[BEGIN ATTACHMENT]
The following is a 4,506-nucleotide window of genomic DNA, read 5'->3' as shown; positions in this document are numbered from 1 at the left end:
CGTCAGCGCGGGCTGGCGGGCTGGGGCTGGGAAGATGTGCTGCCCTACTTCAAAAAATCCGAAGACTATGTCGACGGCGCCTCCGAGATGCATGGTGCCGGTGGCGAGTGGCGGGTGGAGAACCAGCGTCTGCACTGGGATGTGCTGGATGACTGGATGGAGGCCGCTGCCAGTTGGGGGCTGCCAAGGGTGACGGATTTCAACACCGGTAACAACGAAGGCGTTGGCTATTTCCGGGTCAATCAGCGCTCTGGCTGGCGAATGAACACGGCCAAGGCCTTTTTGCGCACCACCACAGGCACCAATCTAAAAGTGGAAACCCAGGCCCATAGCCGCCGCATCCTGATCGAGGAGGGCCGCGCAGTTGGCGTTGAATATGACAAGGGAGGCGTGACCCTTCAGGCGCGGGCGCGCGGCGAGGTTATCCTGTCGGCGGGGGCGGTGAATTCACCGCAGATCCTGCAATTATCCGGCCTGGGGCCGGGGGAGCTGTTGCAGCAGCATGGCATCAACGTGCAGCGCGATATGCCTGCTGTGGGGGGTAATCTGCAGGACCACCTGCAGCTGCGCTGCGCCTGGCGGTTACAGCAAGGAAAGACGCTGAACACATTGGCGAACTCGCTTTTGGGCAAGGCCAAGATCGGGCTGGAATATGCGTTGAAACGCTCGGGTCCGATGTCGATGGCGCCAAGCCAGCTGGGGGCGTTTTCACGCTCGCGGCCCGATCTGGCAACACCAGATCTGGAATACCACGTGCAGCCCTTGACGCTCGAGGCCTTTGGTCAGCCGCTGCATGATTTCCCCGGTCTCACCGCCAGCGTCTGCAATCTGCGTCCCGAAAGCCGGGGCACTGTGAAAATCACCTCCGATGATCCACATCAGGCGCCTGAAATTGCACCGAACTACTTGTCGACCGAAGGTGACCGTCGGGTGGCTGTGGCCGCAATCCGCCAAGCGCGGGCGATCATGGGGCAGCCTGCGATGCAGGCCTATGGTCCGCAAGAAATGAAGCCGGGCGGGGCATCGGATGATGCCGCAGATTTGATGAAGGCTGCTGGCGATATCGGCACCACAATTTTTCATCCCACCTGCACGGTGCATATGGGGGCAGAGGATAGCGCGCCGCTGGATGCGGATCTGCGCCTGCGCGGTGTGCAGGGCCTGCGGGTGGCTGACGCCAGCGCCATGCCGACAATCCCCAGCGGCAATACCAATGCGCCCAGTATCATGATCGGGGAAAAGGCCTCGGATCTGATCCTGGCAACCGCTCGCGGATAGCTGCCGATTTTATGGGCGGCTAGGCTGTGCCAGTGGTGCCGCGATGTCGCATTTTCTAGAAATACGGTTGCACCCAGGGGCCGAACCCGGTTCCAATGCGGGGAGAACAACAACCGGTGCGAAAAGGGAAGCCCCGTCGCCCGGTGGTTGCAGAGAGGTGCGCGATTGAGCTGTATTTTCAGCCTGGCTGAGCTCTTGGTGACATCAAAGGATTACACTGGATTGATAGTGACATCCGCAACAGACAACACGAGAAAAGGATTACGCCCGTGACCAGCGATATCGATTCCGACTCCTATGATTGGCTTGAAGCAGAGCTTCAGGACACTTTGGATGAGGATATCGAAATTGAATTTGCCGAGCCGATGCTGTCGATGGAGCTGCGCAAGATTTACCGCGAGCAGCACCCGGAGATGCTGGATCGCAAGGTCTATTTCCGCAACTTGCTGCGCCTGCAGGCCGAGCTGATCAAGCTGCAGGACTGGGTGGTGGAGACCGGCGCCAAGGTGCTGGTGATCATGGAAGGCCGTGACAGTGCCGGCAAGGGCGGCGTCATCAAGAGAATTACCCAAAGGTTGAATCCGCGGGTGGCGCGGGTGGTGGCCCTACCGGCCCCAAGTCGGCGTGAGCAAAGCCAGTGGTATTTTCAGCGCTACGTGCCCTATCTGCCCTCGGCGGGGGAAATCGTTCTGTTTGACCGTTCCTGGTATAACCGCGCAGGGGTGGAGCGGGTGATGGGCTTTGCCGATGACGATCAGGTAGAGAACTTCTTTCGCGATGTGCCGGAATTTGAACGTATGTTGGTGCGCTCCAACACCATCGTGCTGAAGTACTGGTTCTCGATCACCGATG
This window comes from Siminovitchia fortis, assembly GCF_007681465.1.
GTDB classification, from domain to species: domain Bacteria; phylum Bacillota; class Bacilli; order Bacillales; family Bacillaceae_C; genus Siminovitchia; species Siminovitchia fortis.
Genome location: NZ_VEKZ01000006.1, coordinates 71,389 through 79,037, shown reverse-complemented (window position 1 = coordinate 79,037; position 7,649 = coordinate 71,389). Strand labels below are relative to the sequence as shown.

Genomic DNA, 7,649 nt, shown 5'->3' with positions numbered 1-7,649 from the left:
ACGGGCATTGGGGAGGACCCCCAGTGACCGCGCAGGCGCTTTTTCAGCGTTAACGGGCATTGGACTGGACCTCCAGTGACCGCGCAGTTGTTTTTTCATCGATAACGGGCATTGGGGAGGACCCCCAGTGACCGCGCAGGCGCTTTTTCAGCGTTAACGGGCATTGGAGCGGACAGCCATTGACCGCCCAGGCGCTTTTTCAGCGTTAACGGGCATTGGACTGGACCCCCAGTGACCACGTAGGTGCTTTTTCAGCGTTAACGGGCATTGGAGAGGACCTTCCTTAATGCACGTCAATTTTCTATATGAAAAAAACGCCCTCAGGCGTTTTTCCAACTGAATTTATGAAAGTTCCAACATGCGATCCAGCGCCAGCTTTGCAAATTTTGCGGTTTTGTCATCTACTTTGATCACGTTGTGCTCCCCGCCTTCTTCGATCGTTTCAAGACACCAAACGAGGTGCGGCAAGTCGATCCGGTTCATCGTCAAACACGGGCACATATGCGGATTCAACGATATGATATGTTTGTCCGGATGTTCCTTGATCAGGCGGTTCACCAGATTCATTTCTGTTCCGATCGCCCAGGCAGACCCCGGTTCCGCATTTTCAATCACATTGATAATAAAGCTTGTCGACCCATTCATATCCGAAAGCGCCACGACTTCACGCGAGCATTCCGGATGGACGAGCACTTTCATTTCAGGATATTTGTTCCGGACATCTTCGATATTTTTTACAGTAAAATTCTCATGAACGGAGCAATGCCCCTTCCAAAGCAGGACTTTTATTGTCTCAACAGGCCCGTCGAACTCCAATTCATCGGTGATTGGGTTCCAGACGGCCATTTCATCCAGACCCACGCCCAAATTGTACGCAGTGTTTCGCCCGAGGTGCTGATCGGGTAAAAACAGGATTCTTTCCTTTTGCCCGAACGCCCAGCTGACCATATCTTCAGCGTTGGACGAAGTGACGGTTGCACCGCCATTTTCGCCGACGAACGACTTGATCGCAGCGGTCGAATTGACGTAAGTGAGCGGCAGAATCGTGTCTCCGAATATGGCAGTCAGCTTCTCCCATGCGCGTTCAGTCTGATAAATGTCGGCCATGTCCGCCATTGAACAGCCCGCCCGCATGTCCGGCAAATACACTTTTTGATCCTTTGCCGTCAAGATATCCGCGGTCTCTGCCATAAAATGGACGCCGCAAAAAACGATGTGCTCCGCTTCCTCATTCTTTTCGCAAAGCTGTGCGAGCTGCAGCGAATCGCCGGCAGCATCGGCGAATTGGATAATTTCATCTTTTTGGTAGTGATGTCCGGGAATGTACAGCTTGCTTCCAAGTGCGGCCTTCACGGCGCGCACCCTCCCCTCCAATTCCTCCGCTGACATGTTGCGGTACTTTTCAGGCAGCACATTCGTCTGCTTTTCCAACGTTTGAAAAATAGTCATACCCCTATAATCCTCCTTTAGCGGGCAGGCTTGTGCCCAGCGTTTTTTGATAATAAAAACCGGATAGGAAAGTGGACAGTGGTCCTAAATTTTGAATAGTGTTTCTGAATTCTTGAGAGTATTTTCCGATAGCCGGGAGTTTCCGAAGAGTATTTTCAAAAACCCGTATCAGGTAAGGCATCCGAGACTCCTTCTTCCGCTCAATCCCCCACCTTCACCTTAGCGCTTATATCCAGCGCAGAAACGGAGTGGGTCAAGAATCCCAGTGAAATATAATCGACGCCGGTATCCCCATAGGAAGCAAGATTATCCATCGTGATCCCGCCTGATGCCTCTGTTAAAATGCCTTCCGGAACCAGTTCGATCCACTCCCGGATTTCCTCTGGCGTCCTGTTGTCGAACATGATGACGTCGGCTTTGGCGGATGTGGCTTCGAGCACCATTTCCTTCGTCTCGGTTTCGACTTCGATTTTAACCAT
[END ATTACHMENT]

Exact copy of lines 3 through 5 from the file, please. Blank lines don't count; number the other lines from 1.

This window comes from Siminovitchia fortis, assembly GCF_007681465.1.
GTDB classification, from domain to species: domain Bacteria; phylum Bacillota; class Bacilli; order Bacillales; family Bacillaceae_C; genus Siminovitchia; species Siminovitchia fortis.
Genome location: NZ_VEKZ01000006.1, coordinates 71,389 through 79,037, shown reverse-complemented (window position 1 = coordinate 79,037; position 7,649 = coordinate 71,389). Strand labels below are relative to the sequence as shown.